The Gillett school district in eastern Wisconsin has three school buildings. None has a sprinkler system installed to put out a fire.
The buildings were constructed between 50 and 100 years ago, well before fire codes were updated to require sprinkler systems for all newly constructed buildings. Installing a modern sprinkler system in the aging facilities would be too expensive. And new buildings, for now, are out of the question.
“The only way we could see to replace these buildings would be a local referendum, which has zero chance of passing,” said Wayne Johnson, the Gillett district’s superintendent. “You’ve got folks that don’t have any money, they’re not going to support a referendum to increase their property taxes.”
The Gillett schools are hardly an outlier.
In a survey conducted between Sept. 27 and Oct. 13, 2023, the EdWeek Research Center asked a nationally representative sample of 110 school principals whether the building where they most often work has working sprinklers.
Forty percent of respondents—2 in 5—said no, translating into tens of thousands of school buildings nationwide. Another 13 percent said they’re not sure if the currently installed sprinklers in their buildings work.
For new construction and renovation, schools are required to follow local and state rules typically modeled on guidelines from the National Fire Protection Association, including mandatory sprinkler systems in all buildings larger than 1,000 square feet.
But there are few legal mandates in place for schools to install sprinkler systems in buildings that predate stringent sprinkler requirements, which emerged in the latter part of the 20th century.
The EdWeek Research Center last fall also asked a nationally representative sample of 254 superintendents how many of the school buildings in their district have sprinkler systems installed.
One in 5 respondents said none of their buildings has sprinklers. Slightly less than half of respondents said all their buildings do.
Some school buildings still aren’t technically required to have sprinklers
Fire codes and best practices have evolved in recent decades to emphasize the importance of sprinklers—but not all schools have the capacity to follow best practice.
A handful of high-profile school fires in the 1950s and ‘60s kicked off a slow-rolling national trend toward sprinkler mandates for new schools, said Guy Bliesner, a school safety and security analyst for Idaho’s state board of education. One of those fires, at the Our Lady of Angels Catholic School in Chicago, claimed the lives of more than 90 children.
In the 1990s, states and localities began to more commonly require sprinklers in most new buildings. But some newly constructed schools managed to avoid new requirements for sprinkler systems because they had easily accessible exits on both sides of the building, said Mike Pickens, the executive director of the National Council on School Facilities.
In recent years, though, many schools have tightened security around exits or removed them entirely to improve security.
Now, many schools built in the 20th century face a conundrum: Invest in the exorbitant cost of new sprinklers in old buildings or wait to scrape together the money to entirely replace old buildings.
Installing a new sprinkler system often means construction crews would have to deal with old building materials like asbestos that would need to be eliminated—itself a costly and time-consuming process—before new work could begin.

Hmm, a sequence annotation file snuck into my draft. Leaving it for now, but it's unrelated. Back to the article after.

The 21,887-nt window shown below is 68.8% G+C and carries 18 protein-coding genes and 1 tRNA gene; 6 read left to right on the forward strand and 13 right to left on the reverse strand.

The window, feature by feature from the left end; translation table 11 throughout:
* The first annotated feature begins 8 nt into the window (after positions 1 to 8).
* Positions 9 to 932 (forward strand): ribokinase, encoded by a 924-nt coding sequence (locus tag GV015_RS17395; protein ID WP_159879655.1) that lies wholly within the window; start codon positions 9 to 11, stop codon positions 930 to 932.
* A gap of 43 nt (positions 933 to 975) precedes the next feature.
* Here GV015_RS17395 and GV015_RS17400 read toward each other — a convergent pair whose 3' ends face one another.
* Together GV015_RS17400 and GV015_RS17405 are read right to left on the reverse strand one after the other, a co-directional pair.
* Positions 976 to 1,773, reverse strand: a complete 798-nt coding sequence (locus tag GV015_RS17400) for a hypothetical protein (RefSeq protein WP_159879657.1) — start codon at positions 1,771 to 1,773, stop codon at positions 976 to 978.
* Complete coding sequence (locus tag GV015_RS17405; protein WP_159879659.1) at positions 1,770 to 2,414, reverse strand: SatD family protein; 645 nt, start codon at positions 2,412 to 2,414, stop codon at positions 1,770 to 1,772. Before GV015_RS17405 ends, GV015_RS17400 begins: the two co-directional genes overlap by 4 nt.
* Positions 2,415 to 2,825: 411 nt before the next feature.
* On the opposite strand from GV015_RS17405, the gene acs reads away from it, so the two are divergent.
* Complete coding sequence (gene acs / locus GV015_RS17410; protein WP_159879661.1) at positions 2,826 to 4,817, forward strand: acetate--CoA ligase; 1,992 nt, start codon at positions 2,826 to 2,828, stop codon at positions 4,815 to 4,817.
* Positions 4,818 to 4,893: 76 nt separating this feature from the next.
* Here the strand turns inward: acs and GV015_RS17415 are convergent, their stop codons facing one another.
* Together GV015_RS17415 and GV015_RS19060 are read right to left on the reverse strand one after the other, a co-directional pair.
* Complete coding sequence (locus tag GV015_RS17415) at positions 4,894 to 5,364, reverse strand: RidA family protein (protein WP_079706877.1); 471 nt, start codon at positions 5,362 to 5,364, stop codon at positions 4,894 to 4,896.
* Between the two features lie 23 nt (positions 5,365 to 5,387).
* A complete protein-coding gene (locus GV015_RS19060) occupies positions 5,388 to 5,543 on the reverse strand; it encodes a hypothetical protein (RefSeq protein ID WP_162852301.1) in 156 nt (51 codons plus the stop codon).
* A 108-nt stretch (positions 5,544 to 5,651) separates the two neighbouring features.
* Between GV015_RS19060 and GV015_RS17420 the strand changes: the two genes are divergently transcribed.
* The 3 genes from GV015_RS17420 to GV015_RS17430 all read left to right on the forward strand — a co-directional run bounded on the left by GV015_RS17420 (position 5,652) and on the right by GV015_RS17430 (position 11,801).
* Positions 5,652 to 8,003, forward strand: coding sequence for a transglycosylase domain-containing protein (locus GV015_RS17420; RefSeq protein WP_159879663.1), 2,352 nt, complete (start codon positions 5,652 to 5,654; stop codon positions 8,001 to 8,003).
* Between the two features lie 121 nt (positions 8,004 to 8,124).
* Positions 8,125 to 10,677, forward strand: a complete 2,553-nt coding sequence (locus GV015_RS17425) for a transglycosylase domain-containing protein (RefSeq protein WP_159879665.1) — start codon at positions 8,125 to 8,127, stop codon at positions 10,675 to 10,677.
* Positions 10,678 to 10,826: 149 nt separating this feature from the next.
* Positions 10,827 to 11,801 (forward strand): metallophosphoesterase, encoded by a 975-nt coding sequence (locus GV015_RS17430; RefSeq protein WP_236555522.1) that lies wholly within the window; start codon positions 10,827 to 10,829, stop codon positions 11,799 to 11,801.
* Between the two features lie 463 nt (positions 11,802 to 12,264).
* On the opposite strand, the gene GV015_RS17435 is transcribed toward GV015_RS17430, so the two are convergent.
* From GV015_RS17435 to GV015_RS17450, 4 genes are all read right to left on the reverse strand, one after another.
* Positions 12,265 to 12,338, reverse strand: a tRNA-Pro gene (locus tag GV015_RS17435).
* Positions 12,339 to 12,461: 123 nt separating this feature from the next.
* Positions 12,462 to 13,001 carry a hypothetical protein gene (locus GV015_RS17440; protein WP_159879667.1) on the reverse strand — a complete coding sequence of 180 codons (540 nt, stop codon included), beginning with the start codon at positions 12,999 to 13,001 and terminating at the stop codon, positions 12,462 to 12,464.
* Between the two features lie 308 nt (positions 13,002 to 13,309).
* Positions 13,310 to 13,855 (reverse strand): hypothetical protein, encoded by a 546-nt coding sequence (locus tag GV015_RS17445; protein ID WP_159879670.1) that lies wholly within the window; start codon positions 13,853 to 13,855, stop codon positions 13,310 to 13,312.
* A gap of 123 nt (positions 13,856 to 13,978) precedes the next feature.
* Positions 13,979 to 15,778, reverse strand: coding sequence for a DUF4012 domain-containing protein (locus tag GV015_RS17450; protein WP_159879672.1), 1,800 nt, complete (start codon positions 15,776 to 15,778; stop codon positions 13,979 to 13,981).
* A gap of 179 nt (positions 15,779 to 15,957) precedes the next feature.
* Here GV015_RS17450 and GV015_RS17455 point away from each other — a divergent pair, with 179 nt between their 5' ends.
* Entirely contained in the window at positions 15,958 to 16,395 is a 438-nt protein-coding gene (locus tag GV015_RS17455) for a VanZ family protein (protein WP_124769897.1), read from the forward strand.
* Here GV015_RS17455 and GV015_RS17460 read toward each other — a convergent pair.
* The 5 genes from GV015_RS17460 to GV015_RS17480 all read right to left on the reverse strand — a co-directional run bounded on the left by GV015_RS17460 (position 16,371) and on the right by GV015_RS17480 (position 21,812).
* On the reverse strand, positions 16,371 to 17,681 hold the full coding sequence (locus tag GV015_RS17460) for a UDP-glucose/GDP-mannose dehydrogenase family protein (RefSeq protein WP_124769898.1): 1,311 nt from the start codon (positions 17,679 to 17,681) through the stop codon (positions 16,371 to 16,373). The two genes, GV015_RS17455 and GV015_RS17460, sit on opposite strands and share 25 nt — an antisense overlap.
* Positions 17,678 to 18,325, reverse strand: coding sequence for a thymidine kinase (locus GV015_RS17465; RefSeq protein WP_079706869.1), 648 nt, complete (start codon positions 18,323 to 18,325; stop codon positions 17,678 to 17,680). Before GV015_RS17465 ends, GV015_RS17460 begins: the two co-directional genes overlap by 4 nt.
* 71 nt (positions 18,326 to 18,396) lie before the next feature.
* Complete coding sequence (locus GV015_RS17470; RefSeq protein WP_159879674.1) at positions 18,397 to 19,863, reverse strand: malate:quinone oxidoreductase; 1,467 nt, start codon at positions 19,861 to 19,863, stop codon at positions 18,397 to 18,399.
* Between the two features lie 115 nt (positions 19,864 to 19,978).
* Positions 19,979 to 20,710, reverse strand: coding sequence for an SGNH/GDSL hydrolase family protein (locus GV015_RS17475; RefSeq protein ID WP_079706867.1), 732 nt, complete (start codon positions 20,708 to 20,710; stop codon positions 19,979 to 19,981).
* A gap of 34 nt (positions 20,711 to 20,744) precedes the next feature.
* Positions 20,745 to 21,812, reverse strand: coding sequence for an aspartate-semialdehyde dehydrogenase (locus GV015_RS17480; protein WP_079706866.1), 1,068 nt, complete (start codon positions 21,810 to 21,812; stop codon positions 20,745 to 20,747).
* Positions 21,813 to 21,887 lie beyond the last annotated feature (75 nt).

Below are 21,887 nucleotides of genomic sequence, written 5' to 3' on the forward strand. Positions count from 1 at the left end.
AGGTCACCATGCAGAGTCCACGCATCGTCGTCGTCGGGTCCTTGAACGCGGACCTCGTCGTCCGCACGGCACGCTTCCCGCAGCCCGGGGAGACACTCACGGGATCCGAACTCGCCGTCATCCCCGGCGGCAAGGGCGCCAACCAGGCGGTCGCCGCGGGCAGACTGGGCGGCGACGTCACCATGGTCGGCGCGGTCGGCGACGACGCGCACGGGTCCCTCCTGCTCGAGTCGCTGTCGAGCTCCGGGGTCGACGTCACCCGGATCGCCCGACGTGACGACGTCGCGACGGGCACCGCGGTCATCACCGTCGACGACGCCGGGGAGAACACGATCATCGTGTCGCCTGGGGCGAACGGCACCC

Then, building-wide work to install new sprinklers could take months or up to a full year, Bliesner said. Many schools, especially in rural areas, aren’t located near another facility that could house students while the building is closed for that work.
Some schools might end up partially protected by sprinklers, using what Bliesner calls the “toadstool” method of constructing building additions next to existing school structures. The new wing has sprinklers, but the old portion still doesn’t.
Paying for sprinklers is a tough ask for many districts
The broader challenge of finding sufficient funds to pay for building improvements also hampers efforts to ensure schools have sprinklers.
Roughly a quarter of states provide no financial aid to school districts for building projects. School buildings nationwide collectively have billions of dollars worth of deferred maintenance. Districts in low-income areas face a particularly steep challenge persuading local voters to support tax increases to fund building projects. And in some states, districts need more than a simple majority of voters to approve bonds for school construction.
On the other hand, failing to install sprinklers can be costly as well. A private school building without sprinklers in Charlotte, N.C., burned to the ground last June. No one was injured or killed, as the building was unoccupied at the time.
A handful of other school building fires in recent years have also happened in buildings without sprinklers.
“At current construction costs, you want to save the property if it’s at all possible,” Bliesner said.
In the Gillett district in Wisconsin, Johnson is confident school leaders are doing everything within their means to prevent a devastating fire. The district’s school buildings are kept “as clean and uncluttered as possible.” And schools follow all recommendations from the local fire marshal, who visits regularly.
Still, those measures don’t fully compensate for a comprehensive, yet currently cost-prohibitive, modernization.
“The reality is, without state or federal assistance, we’re not going to get any decent buildings,” Johnson said.